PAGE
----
The Hawai‘i State Department of Education (HIDOE) released guidelines Thursday to allow for limited, in-person school commencement and transition ceremonies that ensure the health and safety of students, staff and families.
The Department announced Jan. 11 the cancellation of all large, in-person social gatherings for the remainder of the school year. Commencement ceremonies were excluded from that announcement while the Department collaborated with partner agencies, Gov. David Ige’s office, county mayors and schools on safe and viable in-person and virtual options to honor and celebrate the graduating class of 2021.
“Our school leaders have shown they are able to implement and enforce the protocols that have kept our staff and students safe. While we cannot prevent exposure to COVID-19, the Department has systems in place to immediately address cases and has avoided transmission of the virus at HIDOE facilities to date,” Superintendent Christina Kishimoto said.
“While the allowable modified ceremonies will not look like pre-pandemic celebrations, they will allow additional flexibility for our schools beyond virtual options in bringing our graduates together for this momentous occasion.”
In addition to standard school health and safety protocols, commencement events must adhere to guidelines that include:
The ceremony must be held outdoors or in a venue with adequate ventilation. Third-party venues are allowed.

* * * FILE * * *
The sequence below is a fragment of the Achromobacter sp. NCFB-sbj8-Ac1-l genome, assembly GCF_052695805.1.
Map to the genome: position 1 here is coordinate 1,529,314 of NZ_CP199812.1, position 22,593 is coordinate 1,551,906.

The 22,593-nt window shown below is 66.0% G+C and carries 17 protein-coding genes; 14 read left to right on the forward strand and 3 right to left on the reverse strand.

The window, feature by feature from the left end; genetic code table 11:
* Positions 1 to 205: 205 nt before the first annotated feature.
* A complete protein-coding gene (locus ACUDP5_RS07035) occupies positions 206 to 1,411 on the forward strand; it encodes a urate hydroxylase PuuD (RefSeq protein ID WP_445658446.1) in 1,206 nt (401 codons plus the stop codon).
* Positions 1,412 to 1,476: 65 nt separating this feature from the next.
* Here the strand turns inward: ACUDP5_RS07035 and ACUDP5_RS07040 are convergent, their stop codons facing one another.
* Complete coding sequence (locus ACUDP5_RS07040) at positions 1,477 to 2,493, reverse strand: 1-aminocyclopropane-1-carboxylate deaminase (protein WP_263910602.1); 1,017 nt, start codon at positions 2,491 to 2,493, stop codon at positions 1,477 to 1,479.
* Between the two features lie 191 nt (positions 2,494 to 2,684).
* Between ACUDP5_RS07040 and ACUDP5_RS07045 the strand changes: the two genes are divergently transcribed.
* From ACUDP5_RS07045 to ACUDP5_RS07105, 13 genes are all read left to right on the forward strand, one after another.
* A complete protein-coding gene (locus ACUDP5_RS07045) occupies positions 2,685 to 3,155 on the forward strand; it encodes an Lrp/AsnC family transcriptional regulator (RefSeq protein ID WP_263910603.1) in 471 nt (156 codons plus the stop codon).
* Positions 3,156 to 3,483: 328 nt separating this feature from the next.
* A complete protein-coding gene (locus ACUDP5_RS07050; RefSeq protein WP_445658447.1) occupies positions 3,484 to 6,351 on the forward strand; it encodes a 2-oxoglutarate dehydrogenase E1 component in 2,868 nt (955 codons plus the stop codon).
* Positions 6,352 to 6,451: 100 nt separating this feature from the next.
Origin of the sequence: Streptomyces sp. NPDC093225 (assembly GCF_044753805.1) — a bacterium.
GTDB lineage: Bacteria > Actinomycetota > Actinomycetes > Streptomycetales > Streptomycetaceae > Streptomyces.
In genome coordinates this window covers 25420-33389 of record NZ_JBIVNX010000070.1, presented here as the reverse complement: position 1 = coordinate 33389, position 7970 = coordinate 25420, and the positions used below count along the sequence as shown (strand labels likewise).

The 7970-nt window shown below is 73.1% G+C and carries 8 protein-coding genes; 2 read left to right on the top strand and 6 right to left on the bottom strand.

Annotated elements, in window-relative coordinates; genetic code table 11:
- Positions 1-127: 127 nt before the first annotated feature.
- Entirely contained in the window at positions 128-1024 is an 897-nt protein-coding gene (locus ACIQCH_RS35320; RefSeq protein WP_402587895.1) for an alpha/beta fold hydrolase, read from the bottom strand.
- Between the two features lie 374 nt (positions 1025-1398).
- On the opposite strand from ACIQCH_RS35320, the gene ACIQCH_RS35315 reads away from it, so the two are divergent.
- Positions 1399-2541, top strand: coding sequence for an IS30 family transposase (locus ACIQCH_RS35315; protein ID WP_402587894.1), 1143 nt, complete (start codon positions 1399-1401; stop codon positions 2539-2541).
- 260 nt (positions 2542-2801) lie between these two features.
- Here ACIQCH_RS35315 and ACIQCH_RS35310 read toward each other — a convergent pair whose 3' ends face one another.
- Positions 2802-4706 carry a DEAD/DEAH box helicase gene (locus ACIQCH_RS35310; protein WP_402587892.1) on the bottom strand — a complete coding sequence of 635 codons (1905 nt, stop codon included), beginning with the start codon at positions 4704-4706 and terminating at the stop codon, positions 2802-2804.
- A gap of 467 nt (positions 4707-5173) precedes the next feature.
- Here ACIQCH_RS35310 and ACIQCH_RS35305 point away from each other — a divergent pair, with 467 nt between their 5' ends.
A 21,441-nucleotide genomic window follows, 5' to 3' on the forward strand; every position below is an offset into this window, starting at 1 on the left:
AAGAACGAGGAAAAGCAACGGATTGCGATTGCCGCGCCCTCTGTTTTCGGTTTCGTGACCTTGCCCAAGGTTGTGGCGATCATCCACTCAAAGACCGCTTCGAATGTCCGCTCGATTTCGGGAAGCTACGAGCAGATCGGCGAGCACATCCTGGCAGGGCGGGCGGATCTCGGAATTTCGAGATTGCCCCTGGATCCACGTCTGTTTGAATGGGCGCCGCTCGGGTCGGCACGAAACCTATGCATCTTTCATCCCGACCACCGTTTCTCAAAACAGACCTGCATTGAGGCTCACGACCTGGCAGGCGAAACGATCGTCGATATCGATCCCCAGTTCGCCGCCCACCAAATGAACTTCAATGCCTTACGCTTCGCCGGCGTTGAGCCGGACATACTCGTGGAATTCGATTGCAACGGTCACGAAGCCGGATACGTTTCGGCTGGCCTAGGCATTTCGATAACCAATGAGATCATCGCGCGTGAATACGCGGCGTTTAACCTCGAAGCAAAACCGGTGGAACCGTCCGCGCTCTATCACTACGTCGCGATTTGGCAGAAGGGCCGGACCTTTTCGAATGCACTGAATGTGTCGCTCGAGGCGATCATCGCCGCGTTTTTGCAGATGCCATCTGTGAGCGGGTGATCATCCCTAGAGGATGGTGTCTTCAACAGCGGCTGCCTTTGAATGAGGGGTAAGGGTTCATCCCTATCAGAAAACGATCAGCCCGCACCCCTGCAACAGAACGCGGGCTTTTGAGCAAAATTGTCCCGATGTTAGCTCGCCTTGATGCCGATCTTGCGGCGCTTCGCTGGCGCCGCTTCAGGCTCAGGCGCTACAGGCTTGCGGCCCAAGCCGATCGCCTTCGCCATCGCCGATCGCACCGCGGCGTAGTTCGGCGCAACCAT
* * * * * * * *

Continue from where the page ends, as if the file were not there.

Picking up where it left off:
Graduates will be allowed to bring a maximum of two members from their household. No additional guests will be allowed. Schools also have the authority to reduce this number based on venue restrictions and ceremony formats.
Larger schools that may experience difficulties in hosting a safe, in-person ceremony are encouraged to consider alternative options such as a blend of in-person and virtual ceremonies, staggered drive-through ceremonies, or drive-in formats.
The full list of guidelines can be viewed here.
“Mahalo to our school leaders, students and staff who have been working tirelessly to plan creative and innovative ways to make the commencement ceremonies for our 2021 graduates special,” Kishimoto added. “This has truly been a unique school year and I look forward to safely celebrating our graduates on this significant milestone.”